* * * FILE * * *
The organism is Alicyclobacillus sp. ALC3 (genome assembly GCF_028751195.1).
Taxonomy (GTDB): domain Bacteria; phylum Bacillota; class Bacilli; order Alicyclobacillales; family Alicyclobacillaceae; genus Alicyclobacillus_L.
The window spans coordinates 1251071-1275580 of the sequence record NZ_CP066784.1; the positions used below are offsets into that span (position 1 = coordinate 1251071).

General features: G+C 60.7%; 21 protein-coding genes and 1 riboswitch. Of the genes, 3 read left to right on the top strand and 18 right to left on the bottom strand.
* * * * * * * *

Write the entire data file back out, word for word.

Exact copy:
The organism is Alicyclobacillus sp. ALC3 (genome assembly GCF_028751195.1).
Taxonomy (GTDB): domain Bacteria; phylum Bacillota; class Bacilli; order Alicyclobacillales; family Alicyclobacillaceae; genus Alicyclobacillus_L.
The window spans coordinates 1251071-1275580 of the sequence record NZ_CP066784.1; the positions used below are offsets into that span (position 1 = coordinate 1251071).

General features: G+C 60.7%; 21 protein-coding genes and 1 riboswitch. Of the genes, 3 read left to right on the top strand and 18 right to left on the bottom strand.